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MANUSCRIPT: An Analysis of 2.3 Million Participations in the Continuing Medical Education Program of a General Medical Journal

Background: Physicians frequently use continuing medical education (CME) in journals. However, little is known of the evaluation of journal CME by readers and also user and participation characteristics. Deutsches Ärzteblatt, the journal of the German Medical Association, is distributed to every physician in Germany and regularly offers its readers CME articles. Therefore, it provides a unique opportunity to analyze a journal CME program directed at an entire population of physicians.
Objective: The aim is to show key sociodemographic characteristics of participants, frequency and temporal distributions of participations, and to analyze whether the articles are suitable for a general medical audience, how physicians rate the CME articles, how successful they were in answering simple multiple-choice questions, and to detect distinct clusters of participants.
Methods: Using obligatory online evaluation forms and multiple-choice questions, we analyzed all participations of the entire 142 CME articles published between September 2004 and February 2014. We compared demographic characteristics of participants with official figures on those characteristics as provided by the German Medical Association.
Results: A total of 128,398 physicians and therapists (male: 54.64%, 70,155/128,393; median age class 40 to 49 years) participated 2,339,802 times (mean 16,478, SD 6436 participations/article). Depending on the year, between 12.33% (44,064/357,252) and 16.15% (50,259/311,230) of all physicians in the country participated at least once. The CME program was disproportionally popular with physicians in private practice, and many participations took place in the early mornings and evenings (4544.53%, 1,041,931/2,339,802) as well as over the weekend (28.70%, 671,563/2,339,802). Participation by specialty (ranked in descending order) was internal medicine (18.25%, 23,434/128,392), general medicine (16.38%, 21,033/128,392), anesthesiology (10.00%, 12,840/128,392), and surgery (7.06%, 9059/128,392). Participants rated the CME articles as intelligible to a wider medical audience and filling clinically relevant knowledge gaps; 78.57% (1,838,358/2,339,781) of the sample gave the CME articles very good or good marks. Cluster analysis revealed three groups, one comprised of only women, with two-thirds working in private practice.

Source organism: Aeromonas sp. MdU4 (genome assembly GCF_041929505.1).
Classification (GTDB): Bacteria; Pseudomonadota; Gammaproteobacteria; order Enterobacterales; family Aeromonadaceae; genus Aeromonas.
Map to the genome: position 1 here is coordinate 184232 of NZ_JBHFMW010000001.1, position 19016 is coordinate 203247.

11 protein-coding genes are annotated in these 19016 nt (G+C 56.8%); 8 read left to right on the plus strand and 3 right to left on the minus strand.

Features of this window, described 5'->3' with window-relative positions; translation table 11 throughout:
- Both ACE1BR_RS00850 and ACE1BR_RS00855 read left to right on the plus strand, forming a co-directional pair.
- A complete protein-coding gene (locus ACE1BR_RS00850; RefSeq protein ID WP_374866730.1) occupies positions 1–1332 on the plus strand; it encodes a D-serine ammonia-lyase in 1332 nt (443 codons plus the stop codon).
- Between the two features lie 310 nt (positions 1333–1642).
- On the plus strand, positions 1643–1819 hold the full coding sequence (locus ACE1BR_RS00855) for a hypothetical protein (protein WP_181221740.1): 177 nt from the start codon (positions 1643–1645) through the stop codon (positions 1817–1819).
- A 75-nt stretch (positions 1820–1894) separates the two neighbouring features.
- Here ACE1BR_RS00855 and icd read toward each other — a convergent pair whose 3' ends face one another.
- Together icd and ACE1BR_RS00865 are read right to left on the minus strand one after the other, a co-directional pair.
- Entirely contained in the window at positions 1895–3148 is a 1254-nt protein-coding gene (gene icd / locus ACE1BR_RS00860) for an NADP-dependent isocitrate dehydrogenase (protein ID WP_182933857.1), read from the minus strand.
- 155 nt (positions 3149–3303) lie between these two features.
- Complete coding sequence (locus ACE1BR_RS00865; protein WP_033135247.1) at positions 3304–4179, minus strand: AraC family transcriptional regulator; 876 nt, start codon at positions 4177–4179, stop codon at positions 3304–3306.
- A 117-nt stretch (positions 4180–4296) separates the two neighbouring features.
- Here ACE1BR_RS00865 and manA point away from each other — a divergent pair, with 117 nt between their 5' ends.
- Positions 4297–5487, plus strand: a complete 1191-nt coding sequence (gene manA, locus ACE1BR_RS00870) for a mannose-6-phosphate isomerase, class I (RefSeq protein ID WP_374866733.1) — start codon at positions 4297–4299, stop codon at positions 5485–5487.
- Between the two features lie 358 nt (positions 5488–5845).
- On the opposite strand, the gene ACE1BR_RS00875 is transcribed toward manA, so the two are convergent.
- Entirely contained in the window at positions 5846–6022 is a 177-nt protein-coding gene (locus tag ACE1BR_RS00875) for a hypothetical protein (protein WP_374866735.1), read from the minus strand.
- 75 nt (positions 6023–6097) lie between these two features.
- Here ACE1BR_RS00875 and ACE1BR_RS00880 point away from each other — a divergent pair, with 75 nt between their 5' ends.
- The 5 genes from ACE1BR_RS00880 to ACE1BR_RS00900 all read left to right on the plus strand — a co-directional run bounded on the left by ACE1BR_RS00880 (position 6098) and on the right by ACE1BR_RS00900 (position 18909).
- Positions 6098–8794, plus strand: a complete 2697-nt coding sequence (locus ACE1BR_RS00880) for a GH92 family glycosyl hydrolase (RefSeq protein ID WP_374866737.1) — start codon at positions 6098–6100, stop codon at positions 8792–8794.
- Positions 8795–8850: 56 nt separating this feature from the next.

Conclusions: The CME article series of Deutsches Ärzteblatt is used on a regular basis by a considerable proportion of all physicians in Germany; its multidisciplinary articles are suitable to a broad spectrum of medical specialties. The program seems to be particularly attractive for physicians in private practice and those who want to participate from their homes and on weekends. Although many physicians emphasize that the articles address gaps in knowledge, it remains to be investigated how this impacts professional performance and patient outcomes.

via JMIR-An Analysis of 2.3 Million Participations in the Continuing Medical Education Program of a General Medical Journal: Suitability, User Characteristics, and Evaluation by Readers | Christ | Journal of Medical Internet Research.

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Brian S McGowan, PhD

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Brian is a research scientist and educational technologist. He helped transform Pfizer’s Medical Education Group and previously served in educational leadership roles at HealthAnswers, Inc.; Acumentis, LLC.; Cephalon; and Wyeth. He taught graduate medical education programs at Arcadia University for 10 years. Dr. McGowan recently authored the book "#socialQI: Simple Solutions for Improving Your Healthcare" and has been invited to speak internationally on the subject of information flow, technology, and learning in healthcare.

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